WYPR News

News coverage, Series and Commentary from WYPR's award winning news staff.

Conventional wisdom

6 hours ago

    

Fraser Smith and John Fritze, of the Baltimore Sun's Washington Bureau, compare and contrast the Democratic and Republican conventions.

Blue Water Baltimore

Baltimore City asked the U.S. District Court last month to extend its deadline for making critical improvements to the city sewer system by 17 years, from January 2016 to the year 2033.

The deadline stems from a 2002 lawsuit the U.S. Department of Justice filed against the city for allowing raw sewage to leak into public waterways, in violation of the federal Clean Water Act.

P. Kenneth Burns

Prosecutors defended Thursday their investigation and strategy in the case of Freddie Gray, who died from injuries suffered in police custody. 

Chief Deputy State’s Attorney Michael Schatzow said in a news conference they believed in the case and were prepared to continue with the trials.  But State’s Attorney Marilyn Mosby determined that they had to be realistic.

“Mrs. Mosby correctly determined that we had to face the reality [that] defendants would select judge trials,” he said.  “And that this judge made determinations and that he had seen the significant portions of the evidence that he was going to see.”

Schatzow added he “obviously” disagrees with Williams’ view and that “there should have been guilty verdicts.”

BPD's new use of force policy: What's changed?

23 hours ago
Baltimore Sun

    

In her news conference Wednesday, State’s Attorney Marilyn Mosby blamed the legal system for her inability to convict any of the six police officers charged in the Freddie Gray case.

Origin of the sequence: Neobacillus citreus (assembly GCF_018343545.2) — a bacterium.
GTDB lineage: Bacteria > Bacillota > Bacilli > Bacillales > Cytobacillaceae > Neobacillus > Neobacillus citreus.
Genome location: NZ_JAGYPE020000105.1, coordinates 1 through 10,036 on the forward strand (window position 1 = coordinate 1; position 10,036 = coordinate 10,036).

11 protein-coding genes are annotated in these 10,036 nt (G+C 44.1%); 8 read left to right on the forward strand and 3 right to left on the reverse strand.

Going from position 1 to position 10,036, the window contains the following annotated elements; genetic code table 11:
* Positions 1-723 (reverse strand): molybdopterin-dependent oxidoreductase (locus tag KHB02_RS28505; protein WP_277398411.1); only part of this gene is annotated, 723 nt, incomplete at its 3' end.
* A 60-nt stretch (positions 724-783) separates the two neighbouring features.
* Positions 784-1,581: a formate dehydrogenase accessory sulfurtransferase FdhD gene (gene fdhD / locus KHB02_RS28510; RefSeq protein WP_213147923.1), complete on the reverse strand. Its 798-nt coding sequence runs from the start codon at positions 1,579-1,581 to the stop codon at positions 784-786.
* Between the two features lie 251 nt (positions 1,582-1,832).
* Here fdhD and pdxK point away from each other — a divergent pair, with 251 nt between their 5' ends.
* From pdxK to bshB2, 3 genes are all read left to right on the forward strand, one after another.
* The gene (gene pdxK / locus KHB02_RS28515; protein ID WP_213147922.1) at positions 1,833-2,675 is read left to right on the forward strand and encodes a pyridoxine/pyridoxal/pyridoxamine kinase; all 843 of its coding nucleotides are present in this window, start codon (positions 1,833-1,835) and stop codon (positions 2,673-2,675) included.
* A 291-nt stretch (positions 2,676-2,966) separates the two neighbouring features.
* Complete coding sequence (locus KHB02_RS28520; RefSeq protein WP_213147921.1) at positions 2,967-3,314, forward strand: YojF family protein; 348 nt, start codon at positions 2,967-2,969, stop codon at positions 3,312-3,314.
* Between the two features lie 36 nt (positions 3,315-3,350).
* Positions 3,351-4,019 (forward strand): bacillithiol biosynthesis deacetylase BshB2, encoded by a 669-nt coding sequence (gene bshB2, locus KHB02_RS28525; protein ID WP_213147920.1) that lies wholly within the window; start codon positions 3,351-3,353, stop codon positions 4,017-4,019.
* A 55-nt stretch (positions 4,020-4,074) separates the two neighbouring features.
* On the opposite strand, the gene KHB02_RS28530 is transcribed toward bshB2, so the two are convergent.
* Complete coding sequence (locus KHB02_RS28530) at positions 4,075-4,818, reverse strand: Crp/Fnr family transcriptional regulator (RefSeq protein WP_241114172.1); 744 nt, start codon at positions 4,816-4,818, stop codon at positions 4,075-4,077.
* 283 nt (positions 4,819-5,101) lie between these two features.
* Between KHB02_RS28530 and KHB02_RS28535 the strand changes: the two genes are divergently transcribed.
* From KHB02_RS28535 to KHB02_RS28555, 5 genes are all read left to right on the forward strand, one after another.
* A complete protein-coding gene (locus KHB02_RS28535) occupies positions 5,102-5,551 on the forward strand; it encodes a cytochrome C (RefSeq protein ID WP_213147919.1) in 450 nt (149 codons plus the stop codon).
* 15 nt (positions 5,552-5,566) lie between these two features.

"Without real substantive reforms to the current criminal justice system, we could try this case 100 times and cases just like it, and we would still end up with the same result," she said.

The trials of six officers in the Freddie Gray case came to an end Wednesday morning when prosecutors dropped charges against the remaining officers facing trial; Officers Garrett Miller and William Porter along with Sgt. Alicia White.

Prosecutors failed to win a conviction in the case. Officers Edward Nero, Caesar Goodson and Lt. Brian Rice were acquitted in May, June and July, respectively.

Porter’s original trial ended in a deadlocked jury last December.

Is Port Covington's price worth the promise?

Jul 27, 2016
Sagamore Development

  Under Armour CEO Kevin Plank’s plan to develop Port Covington holds out the promise of jobs, affordable homes and millions in revenue for Baltimore City. Some people are excited about what’s to come, while others are wary about whether those promises can be kept, and if those promises are for them.

Baltimore Police

Pre-trial motions in the trial of Officer Garrett Miller will be heard Wednesday at Courthouse East.

Miller, one of six officers charged in last year’s death of Freddie Gray, will be the fifth officer brought to trial in the case.

This trial will have some differences from the previous four.

Sagamore Development

The $5.5 billion Port Covington project moves to the city council this week and is on track to be approved before a new mayor and council take office later this year. But the new leadership will have to deal with the decisions the old guard makes over the next few weeks.

Mary Rose Madden

Camden County Officer Tyrrell Bagby is headed to his usual beat, but on the way he sees a man stumbling, about to walk off the curb and into a busy intersection near City Hall.  Officer Bagby leans out the window and tells the man the train is coming and that he could be hurt “sitting in the middle of the street.”

P. Kenneth Burns

As you’d expect, Lt. Gene Ryan was a satisfied man Monday when Lt. Brian Rice was acquitted of all charges in Freddie Gray’s death.

Ryan, the head of Baltimore’s police union, has been among the most vocal critics of the charges filed against six police officers in the case and of State’s Attorney Marilyn Mosby.  And some of that criticism has been inflammatory.

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